Furthermore, a stem cell in the womb that becomes bone or liver cells must "remember" its specialized nature and pass that identity to its descendants as they divide and multiply to form organs. This process requires genetic memory, which largely is driven by methylation. Note, most nerve cells do not divide and multiply as do other cells. They can't, according to one theory, because they put their epigenetic mechanisms to work making actual memories.

Natural pleasure versus addiction

The brain's pleasure center is known to proceed through nerve cells that signal using the neurochemical dopamine and generally is located in the VTA. Dopaminergic neurons exhibit a "remarkable capacity" to pass on pleasure signals. Unfortunately, the evolutionary processes that attached pleasure to advantageous behaviors also accidentally reinforced bad ones.

Addiction to all four major classes of abused drugs -- psychostimulants, opiates, ethanol and nicotine -- has been linked to increased dopamine transmission in the same parts of the brain associated with normal reward processing. Cues that predict both normal reward and effects of cocaine or alcohol also make dopamine nerve cells fire as do the experiences they recall. That had led to idea that drug addiction must take over normal reward-memory nerve pathways.

Along those lines, past research has argued that dopamine-producing neurons in the VTA -- and in a region that receives downstream dopamine signals from the VTA called the nucleus accumbens (NAC) -- both were involved in natural reward and drug-addiction-based memory formation. While that may true to some extent, this study revealed that blocking methylation in the VTA with a drug stopped the ability of rats to attach rewarding experiences to remembered cues but doing so in the NAC did not.

"We observed an important distinction, not in circuitry, but instead in the epigenetic regulation of that circuitry between natural reward responses and those that occur downstream with drugs of abuse or psychiatric illness," said Jeremy Day, Ph.D., a post-doctoral scholar in Sweatt's lab and first author for this study. "Although drug experiences may co-opt normal reward mechanisms to some extent, our results suggest they also may engage entirely separate epigenetic mechanisms that contribute only to addiction and that may explain its strength."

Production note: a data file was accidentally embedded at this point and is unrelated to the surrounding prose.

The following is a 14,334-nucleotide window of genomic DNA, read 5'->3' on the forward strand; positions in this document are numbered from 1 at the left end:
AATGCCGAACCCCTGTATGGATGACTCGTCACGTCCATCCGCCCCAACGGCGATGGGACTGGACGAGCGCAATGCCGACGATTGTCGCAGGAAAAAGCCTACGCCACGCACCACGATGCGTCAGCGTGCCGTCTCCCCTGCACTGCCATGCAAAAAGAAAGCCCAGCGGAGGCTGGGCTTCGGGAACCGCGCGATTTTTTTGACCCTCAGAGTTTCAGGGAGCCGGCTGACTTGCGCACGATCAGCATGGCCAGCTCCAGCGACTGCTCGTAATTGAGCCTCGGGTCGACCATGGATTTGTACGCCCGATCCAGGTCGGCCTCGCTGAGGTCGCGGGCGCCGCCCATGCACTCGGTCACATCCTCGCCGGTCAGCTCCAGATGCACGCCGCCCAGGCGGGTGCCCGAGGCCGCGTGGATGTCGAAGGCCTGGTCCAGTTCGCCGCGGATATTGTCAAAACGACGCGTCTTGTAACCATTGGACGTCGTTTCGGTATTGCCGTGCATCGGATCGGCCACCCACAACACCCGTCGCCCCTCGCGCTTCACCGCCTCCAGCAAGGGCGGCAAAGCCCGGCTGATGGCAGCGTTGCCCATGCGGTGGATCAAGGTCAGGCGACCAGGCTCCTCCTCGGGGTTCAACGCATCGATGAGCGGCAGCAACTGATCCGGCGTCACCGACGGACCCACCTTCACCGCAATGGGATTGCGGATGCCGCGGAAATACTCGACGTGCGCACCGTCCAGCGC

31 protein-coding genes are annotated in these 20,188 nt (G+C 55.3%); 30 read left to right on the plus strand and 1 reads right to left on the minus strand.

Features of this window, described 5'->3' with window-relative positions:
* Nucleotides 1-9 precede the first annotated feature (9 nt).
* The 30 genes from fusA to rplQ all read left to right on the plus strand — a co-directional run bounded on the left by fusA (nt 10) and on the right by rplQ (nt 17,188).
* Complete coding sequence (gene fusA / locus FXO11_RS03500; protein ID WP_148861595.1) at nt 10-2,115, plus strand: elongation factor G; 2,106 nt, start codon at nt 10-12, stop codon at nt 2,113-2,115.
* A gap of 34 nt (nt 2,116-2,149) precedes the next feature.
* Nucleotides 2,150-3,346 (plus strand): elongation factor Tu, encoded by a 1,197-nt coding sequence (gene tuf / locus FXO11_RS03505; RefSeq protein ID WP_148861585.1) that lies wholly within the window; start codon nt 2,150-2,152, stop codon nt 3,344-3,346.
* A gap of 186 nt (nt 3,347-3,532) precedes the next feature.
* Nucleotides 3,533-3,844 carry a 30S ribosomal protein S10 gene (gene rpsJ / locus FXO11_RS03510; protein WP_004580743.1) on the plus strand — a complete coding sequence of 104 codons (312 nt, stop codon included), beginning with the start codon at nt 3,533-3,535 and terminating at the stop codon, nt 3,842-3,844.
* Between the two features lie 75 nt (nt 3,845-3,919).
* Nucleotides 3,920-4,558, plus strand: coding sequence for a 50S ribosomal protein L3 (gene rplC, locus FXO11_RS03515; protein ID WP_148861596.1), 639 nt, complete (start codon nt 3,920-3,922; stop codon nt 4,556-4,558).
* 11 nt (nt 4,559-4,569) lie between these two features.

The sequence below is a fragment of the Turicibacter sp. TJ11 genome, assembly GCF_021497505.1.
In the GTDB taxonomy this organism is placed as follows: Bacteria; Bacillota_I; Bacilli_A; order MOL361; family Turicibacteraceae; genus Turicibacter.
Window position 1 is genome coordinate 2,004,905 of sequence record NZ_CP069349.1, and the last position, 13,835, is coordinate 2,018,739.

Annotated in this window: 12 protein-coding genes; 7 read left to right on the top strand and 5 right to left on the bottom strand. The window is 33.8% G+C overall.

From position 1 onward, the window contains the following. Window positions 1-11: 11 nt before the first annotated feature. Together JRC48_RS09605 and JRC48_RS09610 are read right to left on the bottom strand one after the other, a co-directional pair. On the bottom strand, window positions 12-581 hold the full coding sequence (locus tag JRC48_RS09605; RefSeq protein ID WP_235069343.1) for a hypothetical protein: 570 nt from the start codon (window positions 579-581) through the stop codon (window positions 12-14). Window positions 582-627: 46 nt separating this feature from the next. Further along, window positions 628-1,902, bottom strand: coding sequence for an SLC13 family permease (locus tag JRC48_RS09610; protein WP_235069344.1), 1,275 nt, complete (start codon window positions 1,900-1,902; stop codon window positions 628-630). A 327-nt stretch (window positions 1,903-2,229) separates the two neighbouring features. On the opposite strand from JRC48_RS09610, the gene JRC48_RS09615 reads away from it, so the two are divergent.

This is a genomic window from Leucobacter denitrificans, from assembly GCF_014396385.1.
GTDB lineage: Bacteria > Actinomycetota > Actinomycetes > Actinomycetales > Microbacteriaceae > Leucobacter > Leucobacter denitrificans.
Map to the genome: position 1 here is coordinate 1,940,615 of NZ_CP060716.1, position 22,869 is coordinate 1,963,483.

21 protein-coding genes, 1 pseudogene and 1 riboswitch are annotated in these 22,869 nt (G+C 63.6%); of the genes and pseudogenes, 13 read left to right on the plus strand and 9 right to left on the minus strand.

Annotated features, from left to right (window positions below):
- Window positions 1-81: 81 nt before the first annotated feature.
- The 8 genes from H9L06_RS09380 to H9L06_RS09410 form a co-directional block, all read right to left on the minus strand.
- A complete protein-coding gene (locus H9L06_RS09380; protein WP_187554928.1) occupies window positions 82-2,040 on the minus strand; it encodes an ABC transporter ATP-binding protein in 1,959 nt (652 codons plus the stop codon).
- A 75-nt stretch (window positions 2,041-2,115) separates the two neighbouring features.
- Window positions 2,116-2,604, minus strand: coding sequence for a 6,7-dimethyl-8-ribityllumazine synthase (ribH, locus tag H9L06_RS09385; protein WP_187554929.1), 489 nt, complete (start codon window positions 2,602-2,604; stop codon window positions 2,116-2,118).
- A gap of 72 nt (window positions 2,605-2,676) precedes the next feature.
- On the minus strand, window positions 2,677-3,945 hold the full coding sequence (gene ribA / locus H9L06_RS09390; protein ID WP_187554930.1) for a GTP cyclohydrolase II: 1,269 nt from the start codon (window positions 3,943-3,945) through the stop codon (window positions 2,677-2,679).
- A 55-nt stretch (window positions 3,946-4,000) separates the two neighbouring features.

To investigate the molecular and epigenetic changes in the VTA, researchers took their cue from 19th century Russian physiologist Ivan Pavlov, who was the first to study the phenomenon of conditioning. By ringing a bell each day before giving his dogs food, Pavlov soon found that the dogs would salivate at the sound of the bell.

In this study, rats were trained to associate a sound tone with the availability of sugar pellets in their feed ports. This same animal model has been used to make most discoveries about how human dopamine neurons work since the 1990s, and most approved drugs that affect the dopamine system (e.g. L-Dopa for Parkinson's) were tested in it before being cleared for human trials.

To separate the effects of memory-related brain changes from those arising from the pleasure of the eating itself, the rats were separated into three groups. Rats in the "CS+" rats got sugar pellets each time they heard a sound cue. The "CS-" group heard the sound the same number of times and received as many sugar pellets -- but never together. A third tone-only group heard the sounds but never received sugar rewards.

Rats that always received sugar with the sound cue were found to poke their feed ports with their noses at least twice as often during this cue as control rats after three, 25-sound-cue sessions. Nose pokes are an established measure of the degree to which a rat has come to associate a cue with the memory of a tasty treat.

The team found that those CS+ rats (sugar paired with sound) that were better at forming reward memories had significantly higher expression of the genes Egr1 and Fos than control rats These genes are known to regulate memory in other brain regions by fine-tuning the signaling capacity of the connections between nerve cells. In a series of experiments, the team next revealed the methylation and demethylation pattern that drove the changes in gene expression seen as memories formed.

The study demonstrated that reward-related experiences caused both types of DNA methylation known to regulate gene expression.

One type involves attaching methyl groups to pieces of DNA called promoters, which reside immediately upstream of individual gene sequences (between genes), that tell the machinery that follows genetic instructions to "start reading here." The attachment of a methyl group to a promoter generally interferes with this and silences a nearby gene. However, ancient organisms such as plants and insects have less methylation between their genes, and more of it within the coding regions of the genes themselves (within gene bodies). Such gene-body methylation has been shown to encourage rather than silence gene expression.

Specifically, the team reported that two sites in the promoter for Egr1 gene were demethylated during reward experiences and, to a greater degree, in rats that associated the sugar with the sound cue. Conversely, spots within the gene body of both Egr1 and Fos underwent methylation as reward memories formed.